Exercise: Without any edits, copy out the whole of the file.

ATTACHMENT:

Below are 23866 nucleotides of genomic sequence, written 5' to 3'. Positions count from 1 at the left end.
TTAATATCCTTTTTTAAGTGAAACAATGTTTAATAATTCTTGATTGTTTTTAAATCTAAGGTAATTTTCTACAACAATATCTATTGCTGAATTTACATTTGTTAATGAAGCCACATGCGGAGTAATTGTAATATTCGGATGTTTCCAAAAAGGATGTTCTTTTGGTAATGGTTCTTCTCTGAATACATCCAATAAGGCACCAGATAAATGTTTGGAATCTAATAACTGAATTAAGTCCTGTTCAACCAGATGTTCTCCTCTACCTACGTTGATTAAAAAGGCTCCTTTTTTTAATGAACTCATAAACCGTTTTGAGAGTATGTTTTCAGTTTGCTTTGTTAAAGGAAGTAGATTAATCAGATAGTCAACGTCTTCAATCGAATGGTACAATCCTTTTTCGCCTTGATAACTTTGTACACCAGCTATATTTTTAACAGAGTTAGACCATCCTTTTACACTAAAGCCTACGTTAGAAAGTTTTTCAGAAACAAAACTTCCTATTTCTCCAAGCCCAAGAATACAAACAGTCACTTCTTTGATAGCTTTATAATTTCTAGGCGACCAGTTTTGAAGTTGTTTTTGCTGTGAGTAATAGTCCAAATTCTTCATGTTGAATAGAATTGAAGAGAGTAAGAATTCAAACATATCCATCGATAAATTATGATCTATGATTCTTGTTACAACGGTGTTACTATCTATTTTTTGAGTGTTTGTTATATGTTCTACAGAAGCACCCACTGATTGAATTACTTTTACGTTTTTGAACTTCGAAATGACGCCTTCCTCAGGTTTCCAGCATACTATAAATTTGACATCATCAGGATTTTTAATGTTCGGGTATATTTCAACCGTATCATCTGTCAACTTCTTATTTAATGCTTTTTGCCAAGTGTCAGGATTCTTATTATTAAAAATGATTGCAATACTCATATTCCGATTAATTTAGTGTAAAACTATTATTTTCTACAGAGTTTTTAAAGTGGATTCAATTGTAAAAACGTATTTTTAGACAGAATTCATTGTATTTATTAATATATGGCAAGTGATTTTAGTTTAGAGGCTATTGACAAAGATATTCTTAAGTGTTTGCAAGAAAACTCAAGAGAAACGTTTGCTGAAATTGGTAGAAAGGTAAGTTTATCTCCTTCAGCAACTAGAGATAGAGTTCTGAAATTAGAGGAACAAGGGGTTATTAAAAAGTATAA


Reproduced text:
Below are 23866 nucleotides of genomic sequence, written 5' to 3'. Positions count from 1 at the left end.
TTAATATCCTTTTTTAAGTGAAACAATGTTTAATAATTCTTGATTGTTTTTAAATCTAAGGTAATTTTCTACAACAATATCTATTGCTGAATTTACATTTGTTAATGAAGCCACATGCGGAGTAATTGTAATATTCGGATGTTTCCAAAAAGGATGTTCTTTTGGTAATGGTTCTTCTCTGAATACATCCAATAAGGCACCAGATAAATGTTTGGAATCTAATAACTGAATTAAGTCCTGTTCAACCAGATGTTCTCCTCTACCTACGTTGATTAAAAAGGCTCCTTTTTTTAATGAACTCATAAACCGTTTTGAGAGTATGTTTTCAGTTTGCTTTGTTAAAGGAAGTAGATTAATCAGATAGTCAACGTCTTCAATCGAATGGTACAATCCTTTTTCGCCTTGATAACTTTGTACACCAGCTATATTTTTAACAGAGTTAGACCATCCTTTTACACTAAAGCCTACGTTAGAAAGTTTTTCAGAAACAAAACTTCCTATTTCTCCAAGCCCAAGAATACAAACAGTCACTTCTTTGATAGCTTTATAATTTCTAGGCGACCAGTTTTGAAGTTGTTTTTGCTGTGAGTAATAGTCCAAATTCTTCATGTTGAATAGAATTGAAGAGAGTAAGAATTCAAACATATCCATCGATAAATTATGATCTATGATTCTTGTTACAACGGTGTTACTATCTATTTTTTGAGTGTTTGTTATATGTTCTACAGAAGCACCCACTGATTGAATTACTTTTACGTTTTTGAACTTCGAAATGACGCCTTCCTCAGGTTTCCAGCATACTATAAATTTGACATCATCAGGATTTTTAATGTTCGGGTATATTTCAACCGTATCATCTGTCAACTTCTTATTTAATGCTTTTTGCCAAGTGTCAGGATTCTTATTATTAAAAATGATTGCAATACTCATATTCCGATTAATTTAGTGTAAAACTATTATTTTCTACAGAGTTTTTAAAGTGGATTCAATTGTAAAAACGTATTTTTAGACAGAATTCATTGTATTTATTAATATATGGCAAGTGATTTTAGTTTAGAGGCTATTGACAAAGATATTCTTAAGTGTTTGCAAGAAAACTCAAGAGAAACGTTTGCTGAAATTGGTAGAAAGGTAAGTTTATCTCCTTCAGCAACTAGAGATAGAGTTCTGAAATTAGAGGAACAAGGGGTTATTAAAAAGTATAA